Fishermen sell their fish from coolers.

Beach fish market, Zihuatanejo, Guerrero, Mexico

Fresh caught fish ready for the skillet.

Zihuatanejo, Guerrero, Mexico

Hundreds of waste bins are lined up to be assembled

and distributed around town.

Zihuatanejo Bay, Guerrero, Mexico

Looking down on Las Gatas from a beautiful

restaurant on the hilltop.

Playa La Ropa anchorage, Zihuatanejo, Guerrero, Mexico

Toddlers love the beach.

Playa La Ropa anchorage, Zihuatanejo, Guerrero, Mexico

Walking onto Playa La Ropa,

"Cothes Beach."

Playa La Ropa anchorage, Zihuatanejo, Guerrero, Mexico

The views are beautiful at every turn.

Parasailing, Zihuatanejo, Guerrero, Mexico Parasailing, Zihuatanejo, Guerrero, Mexico Zihuatanejo, Guerrero, Mexico

Each resort and villa is unique.

Zihuatanejo, Guerrero, Mexico Zihuatanejo anchorage, Guerrero, Mexico

Looking down at the Zihuatanejo anchorage.

Playa Madera, Zihuatanejo, Guerrero, Mexico

New sculptures have been placed

all around town.

Zihuatanejo, Guerrero, Mexico

Zihua has its touristy side

on the waterfront...

Zihuatanejo, Guerrero, Mexico

Local kids have a happy hour all their own.

Zihuatanejo, Guerrero, Mexico

What a toilet!

Centro Mercado Publico, Zihuatanejo, Guerrero, Mexico

Fresh fruits and veggies at the large central market.

Centro Mercado Publico, Zihuatanejo, Guerrero, Mexico

Fresh chicken presented differently than we are used to.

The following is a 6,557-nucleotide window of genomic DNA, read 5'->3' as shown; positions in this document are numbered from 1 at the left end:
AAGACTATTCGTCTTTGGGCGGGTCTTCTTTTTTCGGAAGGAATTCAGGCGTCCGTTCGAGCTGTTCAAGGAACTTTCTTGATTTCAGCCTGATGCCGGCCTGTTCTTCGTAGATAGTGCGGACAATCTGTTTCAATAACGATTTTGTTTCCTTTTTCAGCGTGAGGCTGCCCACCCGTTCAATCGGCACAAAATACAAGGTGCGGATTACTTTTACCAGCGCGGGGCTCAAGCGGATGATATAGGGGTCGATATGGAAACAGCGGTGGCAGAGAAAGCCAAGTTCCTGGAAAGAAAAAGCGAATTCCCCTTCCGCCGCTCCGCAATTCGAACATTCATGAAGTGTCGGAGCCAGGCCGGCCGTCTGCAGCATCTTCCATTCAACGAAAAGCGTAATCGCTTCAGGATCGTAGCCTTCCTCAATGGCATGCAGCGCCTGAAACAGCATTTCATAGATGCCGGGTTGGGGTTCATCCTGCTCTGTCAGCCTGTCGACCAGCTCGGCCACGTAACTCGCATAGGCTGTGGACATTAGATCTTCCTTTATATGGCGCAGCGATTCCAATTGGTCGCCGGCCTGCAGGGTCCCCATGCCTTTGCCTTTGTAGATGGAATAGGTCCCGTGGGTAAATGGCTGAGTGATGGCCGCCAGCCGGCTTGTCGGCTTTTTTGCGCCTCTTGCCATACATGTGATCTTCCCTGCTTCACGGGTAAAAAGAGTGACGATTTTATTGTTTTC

Centro Mercado Publico, Zihuatanejo, Guerrero, Mexico Centro Mercado Publico, Zihuatanejo, Guerrero, Mexico

Christmas piñatas were a hot selling item, and this

gal made them right there.

Ixtapa Zihuatanejo, Guerrero, Mexico

Ixtapa.

Zihuatanejo, Guerrero, Mexico

Rafa's Bar, before the rowdy cruisers showed up on

Christmas Eve.

Zihuatanejo, Guerrero, Mexico

Mike paddles his dinghy, a bright red canoe, past his

trimaran "Spirit of Adventure."

Zihuatanejo, Mexico (1)

Late December, 2010 - Finally saturated with playing on the beach

and in the water at Isla Ixtapa, we motored ten short miles to

Zihuatanejo.  This once sleepy fishing village is now a tourist town

with a charming waterfront walking district.  A hippy hangout some

years back, Zihua still retains its laid back pace.

Despite being right next door to the very sophisticated and built up

town of Ixtapa, and despite playing host to the occasional cruise

ship, Zihuatanejo is enchanting.

Arriving in the harbor during the late afternoon, we anchored in

front of a string of beautiful villas.  A fleet of pangas lined the

shore, and as we landed the dinghy a man came running towards

us shouting "I help you I help you!"  It turned out that a group of

enterprising young men have created an informal dinghy valet

service here in Z-town.  Working for tips, they help the cruisers

drag their dinks high enough onto the beach to avoid floating away

at high tide.  They keep an eye on the boats while the owners go

off into town and then help drag the dink back into the water when

the owners return, even if they don't return until well after dark.

This service is not entirely needed, as all the cruisers can

handle their dinghies on this short beach without assistance.

But it does make for a friendly welcome into town, and it is

nice to know that someone is keeping an eye on your dinghy

while you go about your business on shore.

What a surprise greeted us when we took our first walk in this

town.  We had read a lot about Zihuatanejo in years past, and

knew it was a favorite cruiser hangout.  But other than its

frequent descriptions as "friendly," "charming" and "a little